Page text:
Growth as a Person and a Chess Player Requires Wise Use of Time
When I began thinking about my trip to Montana in May, I looked at the schedule for the two meetings I would attend (back to back without a break in the middle). One began Monday at 1:00 and the other ended Friday at Noon. I realized there would be free blocks of time in the middle (two free afternoons: Tuesday and Thursday). But I also realized that Yellowstone National Park was big. I assumed I would need time after the meetings to be able to see more of it (and it was needed).
That planning impacted my airline reservation search. I had to decide which airport to fly into. There were many choices with none that were convenient and affordable. Having been to Montana back in 1995, I knew about the beauty of the area within an hour of Billings. I found flights into Billings were much more affordable and rental cars were as well. I decided to drive 3.5 hours each way from Billings to West Yellowstone where our meetings would be held. Those decisions then impacted the dates and places for hotel reservations.
Why am I telling you yet another travel story? It has to do with scheduling our time for what we want to do. If I had not taken a long, hard look and scheduled to allow some sightseeing time, I would have missed a lot of Yellowstone! This took scheduling and planning.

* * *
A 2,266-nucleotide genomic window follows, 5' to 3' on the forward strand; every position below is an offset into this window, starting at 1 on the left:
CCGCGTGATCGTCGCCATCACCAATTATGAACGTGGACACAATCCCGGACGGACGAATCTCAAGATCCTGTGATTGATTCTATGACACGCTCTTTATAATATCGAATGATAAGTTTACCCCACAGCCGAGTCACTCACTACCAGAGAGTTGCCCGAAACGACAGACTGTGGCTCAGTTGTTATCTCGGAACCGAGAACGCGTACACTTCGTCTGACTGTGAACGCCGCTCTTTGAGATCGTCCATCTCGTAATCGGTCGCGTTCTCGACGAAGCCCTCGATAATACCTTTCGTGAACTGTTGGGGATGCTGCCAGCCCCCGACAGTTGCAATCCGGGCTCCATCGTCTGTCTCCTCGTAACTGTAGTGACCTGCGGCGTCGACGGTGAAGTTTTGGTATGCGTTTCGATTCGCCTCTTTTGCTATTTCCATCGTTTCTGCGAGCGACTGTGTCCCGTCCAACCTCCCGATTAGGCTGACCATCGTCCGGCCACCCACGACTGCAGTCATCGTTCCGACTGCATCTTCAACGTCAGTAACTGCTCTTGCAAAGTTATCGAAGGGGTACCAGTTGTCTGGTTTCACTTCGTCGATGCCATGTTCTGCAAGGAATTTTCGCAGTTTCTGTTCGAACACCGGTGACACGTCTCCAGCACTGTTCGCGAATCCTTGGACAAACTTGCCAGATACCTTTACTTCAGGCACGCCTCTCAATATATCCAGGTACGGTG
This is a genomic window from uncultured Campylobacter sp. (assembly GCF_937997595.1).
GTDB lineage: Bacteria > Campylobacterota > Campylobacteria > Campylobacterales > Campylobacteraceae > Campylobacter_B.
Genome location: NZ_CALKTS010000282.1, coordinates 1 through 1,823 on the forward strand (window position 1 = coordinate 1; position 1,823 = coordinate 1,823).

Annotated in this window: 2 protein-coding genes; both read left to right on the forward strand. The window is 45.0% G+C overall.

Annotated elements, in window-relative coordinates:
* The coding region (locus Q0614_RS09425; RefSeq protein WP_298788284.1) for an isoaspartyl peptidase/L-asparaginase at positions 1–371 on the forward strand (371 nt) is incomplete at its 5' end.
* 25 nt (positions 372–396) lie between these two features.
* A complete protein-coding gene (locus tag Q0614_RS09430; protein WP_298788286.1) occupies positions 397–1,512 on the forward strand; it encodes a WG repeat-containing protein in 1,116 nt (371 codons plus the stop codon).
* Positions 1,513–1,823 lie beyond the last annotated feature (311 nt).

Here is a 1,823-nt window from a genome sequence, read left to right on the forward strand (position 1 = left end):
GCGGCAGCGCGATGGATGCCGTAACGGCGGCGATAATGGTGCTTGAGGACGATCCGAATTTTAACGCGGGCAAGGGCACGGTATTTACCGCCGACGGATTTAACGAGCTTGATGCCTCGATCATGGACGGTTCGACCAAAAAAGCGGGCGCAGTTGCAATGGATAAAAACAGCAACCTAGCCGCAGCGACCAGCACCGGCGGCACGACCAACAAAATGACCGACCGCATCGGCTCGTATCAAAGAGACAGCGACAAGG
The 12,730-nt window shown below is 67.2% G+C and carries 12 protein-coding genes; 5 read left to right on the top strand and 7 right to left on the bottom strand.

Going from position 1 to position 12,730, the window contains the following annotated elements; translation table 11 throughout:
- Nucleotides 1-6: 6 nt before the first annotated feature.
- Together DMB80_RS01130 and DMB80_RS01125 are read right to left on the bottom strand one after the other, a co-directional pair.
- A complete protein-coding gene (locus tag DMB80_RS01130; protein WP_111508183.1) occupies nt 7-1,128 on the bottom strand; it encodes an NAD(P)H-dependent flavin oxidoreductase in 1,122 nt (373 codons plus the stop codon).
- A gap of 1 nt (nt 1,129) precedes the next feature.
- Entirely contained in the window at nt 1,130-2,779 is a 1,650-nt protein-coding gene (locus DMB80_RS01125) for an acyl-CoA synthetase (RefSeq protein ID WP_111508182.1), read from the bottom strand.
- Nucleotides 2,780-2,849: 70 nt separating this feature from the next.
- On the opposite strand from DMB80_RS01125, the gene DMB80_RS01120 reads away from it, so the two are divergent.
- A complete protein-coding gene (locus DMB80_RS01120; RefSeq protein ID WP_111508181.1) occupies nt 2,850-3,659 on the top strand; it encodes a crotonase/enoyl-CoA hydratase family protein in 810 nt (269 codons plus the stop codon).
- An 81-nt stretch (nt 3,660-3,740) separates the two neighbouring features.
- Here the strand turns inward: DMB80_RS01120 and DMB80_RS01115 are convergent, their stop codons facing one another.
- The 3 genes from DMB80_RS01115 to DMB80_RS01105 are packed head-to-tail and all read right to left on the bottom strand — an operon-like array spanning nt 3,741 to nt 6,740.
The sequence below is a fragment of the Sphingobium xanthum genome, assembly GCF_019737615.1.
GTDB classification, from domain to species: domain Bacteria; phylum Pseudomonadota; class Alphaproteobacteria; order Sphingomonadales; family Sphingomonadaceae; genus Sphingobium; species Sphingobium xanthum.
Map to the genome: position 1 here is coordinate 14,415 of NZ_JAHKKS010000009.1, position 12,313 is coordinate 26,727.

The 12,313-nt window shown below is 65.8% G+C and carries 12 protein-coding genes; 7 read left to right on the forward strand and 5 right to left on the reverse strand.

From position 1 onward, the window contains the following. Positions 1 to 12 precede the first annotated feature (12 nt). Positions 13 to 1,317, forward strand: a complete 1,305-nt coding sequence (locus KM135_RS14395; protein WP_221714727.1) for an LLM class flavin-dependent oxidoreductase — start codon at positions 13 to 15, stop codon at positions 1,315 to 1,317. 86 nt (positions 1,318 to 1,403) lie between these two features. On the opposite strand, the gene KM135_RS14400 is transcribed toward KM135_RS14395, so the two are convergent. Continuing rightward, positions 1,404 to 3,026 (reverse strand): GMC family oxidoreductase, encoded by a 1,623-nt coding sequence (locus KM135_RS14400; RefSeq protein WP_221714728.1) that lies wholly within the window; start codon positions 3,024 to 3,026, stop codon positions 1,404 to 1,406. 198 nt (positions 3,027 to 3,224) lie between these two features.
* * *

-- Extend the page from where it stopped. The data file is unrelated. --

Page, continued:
Who is in charge of your schedule? Each of us can allow others to determine our schedule, or we can take charge of it. Yes, I know that some of it is out of our control, but frequently much of it is out of our control because we exert no control. In my experience, work always expands to fill up all of the allotted time plus some.
Time for chess and for our growth as chess players requires intentional scheduling. If you want to improve, you must invest your time wisely. Don't sepnd all your time playing. Review/debrief your games--look for one lesson/learning from every game. Don't be afraid to annotate your games (write down your thoughts about your moves on the fourth tab for each game). Review the games of others who play well. Consider coaching--for some, your game may show more quick improvement through a few sessions of coaching than through any other method.
But for some, chess can also be addicting. Time spent on chess can start taking more and more time until too much that is important is neglected. Take control of your schedule. Decide what is a priority. Put first things first. Schedule your time according to your priorities. Be disciplined in pursuit of your priorities. Don't allow your addictions to control you. Control them! Grow as a person and as a chess player!